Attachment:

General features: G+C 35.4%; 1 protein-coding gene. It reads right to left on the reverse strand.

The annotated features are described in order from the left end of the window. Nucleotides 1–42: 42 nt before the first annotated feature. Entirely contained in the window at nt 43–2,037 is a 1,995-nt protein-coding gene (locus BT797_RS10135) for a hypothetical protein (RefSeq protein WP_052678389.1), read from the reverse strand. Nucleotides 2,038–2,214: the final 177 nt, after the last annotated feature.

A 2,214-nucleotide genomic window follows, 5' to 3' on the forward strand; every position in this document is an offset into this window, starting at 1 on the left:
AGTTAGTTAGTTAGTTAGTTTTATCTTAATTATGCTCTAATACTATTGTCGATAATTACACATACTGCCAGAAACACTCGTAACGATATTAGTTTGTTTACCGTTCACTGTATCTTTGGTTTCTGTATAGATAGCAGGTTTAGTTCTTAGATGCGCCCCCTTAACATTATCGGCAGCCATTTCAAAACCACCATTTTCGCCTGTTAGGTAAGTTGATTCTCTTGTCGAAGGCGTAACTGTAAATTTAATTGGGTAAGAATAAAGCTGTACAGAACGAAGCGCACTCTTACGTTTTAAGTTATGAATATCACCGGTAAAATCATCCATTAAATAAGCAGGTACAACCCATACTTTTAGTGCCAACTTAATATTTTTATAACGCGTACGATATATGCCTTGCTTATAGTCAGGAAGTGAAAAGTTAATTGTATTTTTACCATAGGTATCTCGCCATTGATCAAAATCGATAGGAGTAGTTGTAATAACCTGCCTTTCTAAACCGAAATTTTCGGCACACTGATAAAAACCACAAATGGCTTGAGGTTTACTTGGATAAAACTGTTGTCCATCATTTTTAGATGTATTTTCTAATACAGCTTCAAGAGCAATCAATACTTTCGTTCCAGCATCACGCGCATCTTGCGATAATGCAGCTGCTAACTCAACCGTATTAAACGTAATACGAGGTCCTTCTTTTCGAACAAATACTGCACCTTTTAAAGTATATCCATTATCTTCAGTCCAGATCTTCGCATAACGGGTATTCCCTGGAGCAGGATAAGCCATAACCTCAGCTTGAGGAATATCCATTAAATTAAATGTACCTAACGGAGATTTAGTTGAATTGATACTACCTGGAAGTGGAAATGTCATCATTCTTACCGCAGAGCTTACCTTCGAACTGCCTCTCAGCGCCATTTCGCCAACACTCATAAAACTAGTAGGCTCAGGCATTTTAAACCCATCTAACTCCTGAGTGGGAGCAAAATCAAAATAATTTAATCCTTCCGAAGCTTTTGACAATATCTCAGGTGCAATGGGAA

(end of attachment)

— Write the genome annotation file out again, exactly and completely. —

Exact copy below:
General features: G+C 35.4%; 1 protein-coding gene. It reads right to left on the reverse strand.

The annotated features are described in order from the left end of the window. Nucleotides 1–42: 42 nt before the first annotated feature. Entirely contained in the window at nt 43–2,037 is a 1,995-nt protein-coding gene (locus BT797_RS10135) for a hypothetical protein (RefSeq protein WP_052678389.1), read from the reverse strand. Nucleotides 2,038–2,214: the final 177 nt, after the last annotated feature.

A 2,214-nucleotide genomic window follows, 5' to 3' on the forward strand; every position in this document is an offset into this window, starting at 1 on the left:
AGTTAGTTAGTTAGTTAGTTTTATCTTAATTATGCTCTAATACTATTGTCGATAATTACACATACTGCCAGAAACACTCGTAACGATATTAGTTTGTTTACCGTTCACTGTATCTTTGGTTTCTGTATAGATAGCAGGTTTAGTTCTTAGATGCGCCCCCTTAACATTATCGGCAGCCATTTCAAAACCACCATTTTCGCCTGTTAGGTAAGTTGATTCTCTTGTCGAAGGCGTAACTGTAAATTTAATTGGGTAAGAATAAAGCTGTACAGAACGAAGCGCACTCTTACGTTTTAAGTTATGAATATCACCGGTAAAATCATCCATTAAATAAGCAGGTACAACCCATACTTTTAGTGCCAACTTAATATTTTTATAACGCGTACGATATATGCCTTGCTTATAGTCAGGAAGTGAAAAGTTAATTGTATTTTTACCATAGGTATCTCGCCATTGATCAAAATCGATAGGAGTAGTTGTAATAACCTGCCTTTCTAAACCGAAATTTTCGGCACACTGATAAAAACCACAAATGGCTTGAGGTTTACTTGGATAAAACTGTTGTCCATCATTTTTAGATGTATTTTCTAATACAGCTTCAAGAGCAATCAATACTTTCGTTCCAGCATCACGCGCATCTTGCGATAATGCAGCTGCTAACTCAACCGTATTAAACGTAATACGAGGTCCTTCTTTTCGAACAAATACTGCACCTTTTAAAGTATATCCATTATCTTCAGTCCAGATCTTCGCATAACGGGTATTCCCTGGAGCAGGATAAGCCATAACCTCAGCTTGAGGAATATCCATTAAATTAAATGTACCTAACGGAGATTTAGTTGAATTGATACTACCTGGAAGTGGAAATGTCATCATTCTTACCGCAGAGCTTACCTTCGAACTGCCTCTCAGCGCCATTTCGCCAACACTCATAAAACTAGTAGGCTCAGGCATTTTAAACCCATCTAACTCCTGAGTGGGAGCAAAATCAAAATAATTTAATCCTTCCGAAGCTTTTGACAATATCTCAGGTGCAATGGGAA